Definition of ccs

The ACS Canadian affiliate organization, the Canadian Cue Sport Association.

24 Random Essential Billiards Terms

A geometric form, usually aluminum, wooden or plastic, used to assist in setting up balls in games like eight-ball, nine-ball, and snooker. The rack allows for more consistently tight grouping of balls, which is necessary for a successful break shot. In most games a triangle-shaped rack capable of holding fifteen balls can be employed, even if the game calls for racking less than a full ball set, such as in the game of nine-ball. For further information, see the Rack (billiards) main article.
In some games, refers to a single frame.
When a player is on the receiving end of a devastating safety where it is very difficult or near impossible to make a legal hit on an object ball.
Slang for a mechanical bridge.
A requirement under some pocket billiards rulesets that either an object ball be pocketed, or at least four object balls be driven to contact the cushions, on the opening break shot.
Describes a player who needs only one more game win to be victorious in the match.
Either of the two shorter rails of a billiards or pocket billiards table.
A set practice routine.
In British terminology, a bank shot.
This is a shot that shows great control and positioning in where the cue will be when all the balls stop rolling.
The situation arising in many pool games where a ball is spotted to the table's foot spot or some other specific location and the cue ball must be shot from the kitchen or the "D". There are diamond system aiming techniques for pocketing such shots without scratching the cue ball into a pocket.
This is to use running english or soft speed in order to open up the angle on a particular bank shot.
A barrel is how much money per game a player is betting. As in, "I have ten barrels at $20 a game".
This is when a ball is spotted because of a foul or a handicap.
This is a ball that is left in a position that allows an easy shot, while time is spent working with other balls to better your position in the game.
This is missing the fact that you owe a ball in a game of one pocket after a scratch.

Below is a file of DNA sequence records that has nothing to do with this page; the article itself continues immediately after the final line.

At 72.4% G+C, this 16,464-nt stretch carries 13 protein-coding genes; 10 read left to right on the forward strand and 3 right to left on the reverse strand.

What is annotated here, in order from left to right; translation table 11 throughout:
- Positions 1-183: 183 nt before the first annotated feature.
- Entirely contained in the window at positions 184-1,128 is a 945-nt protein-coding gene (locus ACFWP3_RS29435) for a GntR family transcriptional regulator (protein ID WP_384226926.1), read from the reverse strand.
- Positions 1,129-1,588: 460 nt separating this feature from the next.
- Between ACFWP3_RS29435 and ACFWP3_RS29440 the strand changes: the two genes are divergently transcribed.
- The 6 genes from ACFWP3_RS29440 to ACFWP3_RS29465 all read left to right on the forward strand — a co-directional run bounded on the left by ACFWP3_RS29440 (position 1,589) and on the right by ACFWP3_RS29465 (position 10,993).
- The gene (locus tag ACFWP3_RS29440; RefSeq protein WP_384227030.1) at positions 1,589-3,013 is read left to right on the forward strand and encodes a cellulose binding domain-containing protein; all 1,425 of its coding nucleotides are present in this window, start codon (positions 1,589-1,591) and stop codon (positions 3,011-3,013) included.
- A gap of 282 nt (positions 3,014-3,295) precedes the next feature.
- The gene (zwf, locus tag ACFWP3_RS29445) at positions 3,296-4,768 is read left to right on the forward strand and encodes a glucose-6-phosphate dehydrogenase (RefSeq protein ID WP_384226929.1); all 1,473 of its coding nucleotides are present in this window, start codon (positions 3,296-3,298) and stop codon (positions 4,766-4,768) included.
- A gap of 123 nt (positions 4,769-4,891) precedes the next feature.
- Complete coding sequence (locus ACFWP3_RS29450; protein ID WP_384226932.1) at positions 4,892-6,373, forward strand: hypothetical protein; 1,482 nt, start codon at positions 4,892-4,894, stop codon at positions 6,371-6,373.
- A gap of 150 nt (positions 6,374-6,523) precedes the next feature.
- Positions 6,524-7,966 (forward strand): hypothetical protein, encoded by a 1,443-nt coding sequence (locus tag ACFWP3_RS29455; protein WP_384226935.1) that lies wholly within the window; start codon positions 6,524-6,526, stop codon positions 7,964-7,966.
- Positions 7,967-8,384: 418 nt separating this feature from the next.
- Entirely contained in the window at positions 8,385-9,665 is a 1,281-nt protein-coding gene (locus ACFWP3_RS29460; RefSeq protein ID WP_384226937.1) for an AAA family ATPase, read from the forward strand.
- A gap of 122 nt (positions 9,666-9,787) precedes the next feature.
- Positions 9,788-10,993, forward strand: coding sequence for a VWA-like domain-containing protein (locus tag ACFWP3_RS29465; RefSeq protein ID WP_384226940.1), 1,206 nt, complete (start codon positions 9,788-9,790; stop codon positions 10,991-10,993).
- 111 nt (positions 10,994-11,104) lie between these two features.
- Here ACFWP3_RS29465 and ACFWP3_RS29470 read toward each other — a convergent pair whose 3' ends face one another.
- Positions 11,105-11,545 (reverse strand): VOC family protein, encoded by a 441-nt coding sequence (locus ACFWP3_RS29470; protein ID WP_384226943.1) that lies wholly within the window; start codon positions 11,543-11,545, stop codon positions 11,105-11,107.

Also bigs, big balls, big ones. In eight-ball, to be shooting the striped suit (group) of balls (9 through 15); "you're big, remember", "you're big balls" or "I've got the big ones". Compare stripes, yellows, high, overs; contrast little.
A semicircle with an 11½ inch (291 mm) radius, drawn behind a snooker table's baulk line, centred on the middle of the line, and resembling the upper case letter "D" in shape. The "D" is also used in English billiards and sometimes also in blackball and other pool games played on British-style tables.
The ornamentation on a cue is often made by inlaying exotic materials into the wood of the butt portion of the cue. Inlays of ebony and ivory are quite common. The value of a cue is often based on the number inlays.
To "give someone weight" is to give them a handicap so the game is more even in skill level. If one player is significantly better than the other in a game, then you can add some weight, more or less balls for someone, to even the difficulty load between each player.
This is a shot on the cue ball that will push through to a frozen ball on the cue ball. If the contact is made on the object ball while the cue stick is still contacting, essentially pushing the second ball, then it is usually considered a foul.
This is a match where a player must win so many games more than the other player in order to win the match.
Slang for the cue ball.
A ball hanging over the edge of a pocket.
One-on-one game play.
The Billiards World Cup Association. The Billiards World Cup Association (BWA) was a governing body for carom billiards, like its competitor and successor, Union Mondiale de Billard. After staging several three-cushion billiards championships, BWA met its demise in 2004 due to financial problems and failing relations with the UMB, leaving the latter as the only carom governing body.